Historia (music)

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A historia or history (from the Latin historia "story") is a form of Lutheran church music that was widespread in the 17th century , in which the gospels of high feast days were musically arranged in the style of responsorial chants or sacred concerts .


Historia referred to the antiphons and responsories of the Liturgy of the Hours of a day in the late Middle Ages , presumably because they were taken from the life story of the respective saint. Since the middle of the 16th century, compositions based on the responsorial Passion , in which biblical narratives were set to music with changing line-ups, have been created. The histories were often performed in festive and prayer services.

The Evangelical Lutheran Church took over from the Catholic Church the concept of a fixed pericope order for the church year , i.e. a binding definition of the scriptures for the individual Sundays and holidays. The Sunday Gospel was initially sung in the form of simple melody models ( lesson tones ).

After the setting of Bible texts in the vernacular was initially limited almost exclusively to psalm texts , parts of the gospel were composed for the first time as German gospel sayings towards the end of the 16th century . Andreas Raselius (1594), Christoph Demantius (1610), Melchior Vulpius (from 1612) and Melchior Franck ( "Gemmulae Evangeliorum" , also known as "German Gospel Sayings for the Church Year", 1623) published choir cycles ( Gospel years ) in which for each a whole church year for every Sunday and public holiday a central excerpt from the respective pericope text was composed as a gospel saying. When a gospel verse was performed at that time, most of the gospel reading probably took place in the lesson tone, and the gospel verse was inserted at the appropriate point (as figural music).

The history was created as a particularly festive presentation of the gospels for the highest holidays of the church year: the resurrection history at Easter , the history of the birth of the Savior at Christmas and, in a simpler form, the history of suffering and death ( passion history ) on Good Friday . Other histories have remained isolated. In the history of church music, however, a history is generally understood to be “any composition of a larger and coherent biblical narrative, regardless of style and form”. The term did not appear until the end of the 16th century and was mainly used in the Protestant area.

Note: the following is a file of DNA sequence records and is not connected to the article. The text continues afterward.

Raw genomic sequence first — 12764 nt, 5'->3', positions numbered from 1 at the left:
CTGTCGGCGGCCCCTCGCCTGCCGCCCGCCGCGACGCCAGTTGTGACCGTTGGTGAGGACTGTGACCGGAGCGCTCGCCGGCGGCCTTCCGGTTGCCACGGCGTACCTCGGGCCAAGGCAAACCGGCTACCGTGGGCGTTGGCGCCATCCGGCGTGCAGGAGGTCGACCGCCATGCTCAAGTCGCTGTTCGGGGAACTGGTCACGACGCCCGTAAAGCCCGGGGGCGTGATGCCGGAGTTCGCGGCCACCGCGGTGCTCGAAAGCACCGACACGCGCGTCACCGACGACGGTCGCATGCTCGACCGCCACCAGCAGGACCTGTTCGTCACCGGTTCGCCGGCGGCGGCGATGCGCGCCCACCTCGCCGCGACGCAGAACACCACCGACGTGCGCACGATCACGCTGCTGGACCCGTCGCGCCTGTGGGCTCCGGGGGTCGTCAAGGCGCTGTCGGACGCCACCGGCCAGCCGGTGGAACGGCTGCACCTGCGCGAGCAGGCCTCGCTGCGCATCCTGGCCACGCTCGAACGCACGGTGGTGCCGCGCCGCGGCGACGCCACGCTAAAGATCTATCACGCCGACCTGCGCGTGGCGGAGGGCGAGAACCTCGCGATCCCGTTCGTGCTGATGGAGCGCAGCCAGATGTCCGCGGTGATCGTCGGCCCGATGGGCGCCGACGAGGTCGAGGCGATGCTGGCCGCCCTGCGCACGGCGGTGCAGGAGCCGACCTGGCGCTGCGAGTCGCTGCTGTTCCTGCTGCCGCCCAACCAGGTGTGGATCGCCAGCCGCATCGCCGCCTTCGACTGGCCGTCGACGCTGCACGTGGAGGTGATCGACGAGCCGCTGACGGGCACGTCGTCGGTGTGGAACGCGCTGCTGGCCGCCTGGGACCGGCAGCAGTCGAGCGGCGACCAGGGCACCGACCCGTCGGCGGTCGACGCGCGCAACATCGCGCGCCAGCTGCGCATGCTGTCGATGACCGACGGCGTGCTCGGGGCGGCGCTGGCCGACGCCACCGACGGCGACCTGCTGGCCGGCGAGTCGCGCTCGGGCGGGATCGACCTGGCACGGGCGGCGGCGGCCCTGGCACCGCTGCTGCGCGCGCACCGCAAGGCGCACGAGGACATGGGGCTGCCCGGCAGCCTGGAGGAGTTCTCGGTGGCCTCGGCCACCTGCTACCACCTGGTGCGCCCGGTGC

The increasing division of the sung text into different roles and an increase in expression and scoring meant that history as an independent genre lost its importance in the course of the late 17th century and led to the tradition of the oratorio . History and gospel verse can thus be seen as archetypes of the cantata and oratorio. In the case of the cantata, the performance no longer takes place instead of the gospel , but rather afterwards, the texts are longer and not limited to reading texts, the form is divided into several parts, the inclusion of instruments becomes the rule.

In the course of the renewal movement of Protestant church music after 1920 , interest in history reawakened. The newly created works were often referred to with the German word “Geschichte”, sometimes also - despite the a cappella cast - as an “oratorio”. Examples are The Christmas Story by Hugo Distler (1933), the Christmas Oratorio by Kurt Thomas and works by Karl Michael Komma .

Important composers and works

  • “Easter joy of the victorious and triumphant resurrection” (around 1562 or later) - resurrection history
  • "The reception u. The birth of our Lord Jesus Christ. . . after Lukas and Matthaeus ”(1602), six parts - Christmas history
  • "Historia of the happy and victorious resurrection of our one Savior and Savior Jesus Christ" - resurrection history (1623, SWV 50)
  • " Historia of the Birth of Christ " - Christmas History (1664, SWV 435)
Heinrich Schütz also describes all three passions as Historia: St. Matthew Passion (1666), St. Luke Passion (around 1653), St. John Passion (1665/66), literally: "Historia of suffering and dying ... Jesus Christ ..." . "Of the larger individual works that Heinrich Schütz created, five have the designation 'Historia' in the title".
  • “It came to pass at that time” - Christmas story
  • "And since the Sabbath had passed" - Resurrection History (around 1660)


  • Irmgard Scheitler: German-language oratorio libretti. (Contributions to the history of church music 12) Paderborn: Schöningh 2005 ISBN 9783506729552 , p. 65ff ( digitized version )
  • Jochen Schmedes: Thomas Selle and the biblical histories in the 17th century. Diss., University of Munich, 1992.

Individual evidence

  1. Friedrich Blume : History of Protestant Church Music. Kassel 1965, p. 119.
  2. see e.g. B. Facsimile in: Bruno Grusnick (Ed.): Heinrich Schütz, new edition of all works. Volume 2. Kassel 1957.
  3. ^ Foreword by Kurt Gudewill to: Heinrich Schütz, New edition of all works. Volume 2. Kassel 1957.